This is a good series of posts. I will look for something by Robert Kraynak that responds to Tierney and post on the main page."

Thanks for the compliment. Look forward to the post on Kraynak.

King of Ireland said...

Jon,

As I objected before when Fea's book was previewed here: Total Depravity and Fallen can be considered two totally different things in some fairly main stream Christian thought.

I think Fea has the most damaging challenge to the Secular Enlightment Founding idea when he states that the seeing man in at least some sort of fallen state goes completely against the Enlightenment idea of man's innate goodness.

Tom Van Dyke said...

Yes, King. Man's "innate goodness" is Rousseau, his "noble savage," that "society" somehow perverts.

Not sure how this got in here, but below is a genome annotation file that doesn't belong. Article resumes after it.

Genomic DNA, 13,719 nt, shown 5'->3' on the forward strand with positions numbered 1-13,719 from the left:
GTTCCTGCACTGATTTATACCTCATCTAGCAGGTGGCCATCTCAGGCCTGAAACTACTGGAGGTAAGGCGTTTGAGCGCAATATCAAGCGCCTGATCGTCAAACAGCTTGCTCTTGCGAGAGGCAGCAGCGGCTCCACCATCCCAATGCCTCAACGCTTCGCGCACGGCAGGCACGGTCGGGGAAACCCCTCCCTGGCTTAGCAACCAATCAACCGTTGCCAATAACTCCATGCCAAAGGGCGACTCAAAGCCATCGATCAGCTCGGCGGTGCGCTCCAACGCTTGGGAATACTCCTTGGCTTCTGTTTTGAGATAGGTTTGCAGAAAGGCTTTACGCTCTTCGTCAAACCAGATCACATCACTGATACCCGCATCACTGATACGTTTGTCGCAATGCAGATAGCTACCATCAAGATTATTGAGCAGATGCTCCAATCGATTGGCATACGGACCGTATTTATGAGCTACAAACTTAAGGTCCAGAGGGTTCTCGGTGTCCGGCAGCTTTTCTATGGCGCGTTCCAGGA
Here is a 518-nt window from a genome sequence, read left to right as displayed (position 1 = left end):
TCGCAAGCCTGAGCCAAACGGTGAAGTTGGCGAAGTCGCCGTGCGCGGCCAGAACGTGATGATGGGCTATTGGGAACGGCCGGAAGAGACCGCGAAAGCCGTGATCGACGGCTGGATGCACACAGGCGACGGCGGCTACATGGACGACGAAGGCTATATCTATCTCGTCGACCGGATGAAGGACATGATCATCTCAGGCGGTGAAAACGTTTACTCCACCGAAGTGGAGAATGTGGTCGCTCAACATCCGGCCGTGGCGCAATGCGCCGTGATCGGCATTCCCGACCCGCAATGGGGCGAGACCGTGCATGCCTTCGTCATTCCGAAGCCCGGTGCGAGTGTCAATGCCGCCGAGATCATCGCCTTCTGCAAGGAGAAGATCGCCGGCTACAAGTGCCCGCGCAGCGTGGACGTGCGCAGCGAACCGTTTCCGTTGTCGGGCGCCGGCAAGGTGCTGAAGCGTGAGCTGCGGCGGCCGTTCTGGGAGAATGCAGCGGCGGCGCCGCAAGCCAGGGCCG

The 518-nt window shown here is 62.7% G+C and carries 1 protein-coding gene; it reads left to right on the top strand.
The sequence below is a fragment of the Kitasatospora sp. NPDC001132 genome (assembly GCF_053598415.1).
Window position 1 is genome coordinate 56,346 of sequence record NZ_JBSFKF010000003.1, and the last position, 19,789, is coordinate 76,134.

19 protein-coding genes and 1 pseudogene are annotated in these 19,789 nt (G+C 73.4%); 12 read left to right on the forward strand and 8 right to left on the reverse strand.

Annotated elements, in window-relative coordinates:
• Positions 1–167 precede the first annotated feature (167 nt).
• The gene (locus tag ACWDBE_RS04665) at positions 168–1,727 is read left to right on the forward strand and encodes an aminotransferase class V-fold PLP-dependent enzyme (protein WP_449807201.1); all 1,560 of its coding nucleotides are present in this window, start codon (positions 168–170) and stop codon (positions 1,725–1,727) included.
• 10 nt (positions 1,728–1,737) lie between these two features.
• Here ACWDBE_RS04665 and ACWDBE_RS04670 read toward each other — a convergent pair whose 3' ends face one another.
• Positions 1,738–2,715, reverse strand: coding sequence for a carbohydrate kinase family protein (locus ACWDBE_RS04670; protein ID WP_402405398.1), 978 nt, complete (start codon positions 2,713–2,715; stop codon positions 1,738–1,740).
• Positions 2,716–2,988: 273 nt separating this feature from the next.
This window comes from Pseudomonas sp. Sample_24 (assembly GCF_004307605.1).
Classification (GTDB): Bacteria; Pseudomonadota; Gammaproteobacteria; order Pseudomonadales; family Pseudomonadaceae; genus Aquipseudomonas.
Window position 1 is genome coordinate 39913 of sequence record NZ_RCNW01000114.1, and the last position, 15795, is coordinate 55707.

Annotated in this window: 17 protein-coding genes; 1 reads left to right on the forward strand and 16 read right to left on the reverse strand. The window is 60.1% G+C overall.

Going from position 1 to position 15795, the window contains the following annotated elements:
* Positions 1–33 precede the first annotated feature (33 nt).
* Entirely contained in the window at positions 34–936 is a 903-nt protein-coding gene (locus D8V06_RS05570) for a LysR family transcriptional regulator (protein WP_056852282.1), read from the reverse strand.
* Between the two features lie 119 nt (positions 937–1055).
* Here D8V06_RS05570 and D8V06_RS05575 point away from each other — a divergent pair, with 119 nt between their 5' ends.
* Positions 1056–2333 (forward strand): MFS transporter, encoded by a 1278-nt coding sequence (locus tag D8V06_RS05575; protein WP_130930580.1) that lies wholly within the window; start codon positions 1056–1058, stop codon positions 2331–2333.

The Founding was not Rousseauean, it was from the Scottish Common Sense Enlightenment via Dr. John Witherspoon, the clergyman, head of what is now Princeton, and the teacher of many Founders including Madison. Witherspoon was also a signer of the Declaration of Independence.

And as I just learned today, Scottish Enlightenment "common sense" was tied to the idea of an "innate moral sense," a topic and concept we have not discussed, but in which virtually all the Founders believed.

Locke and Hume would disagree with an innate moral sense, but the Founding era did not. You can find it as a thread running through the Founding era literature. It was "in the air," and I would say it was a given. [It's a corollary of "natural law" theory, per Romans 1.]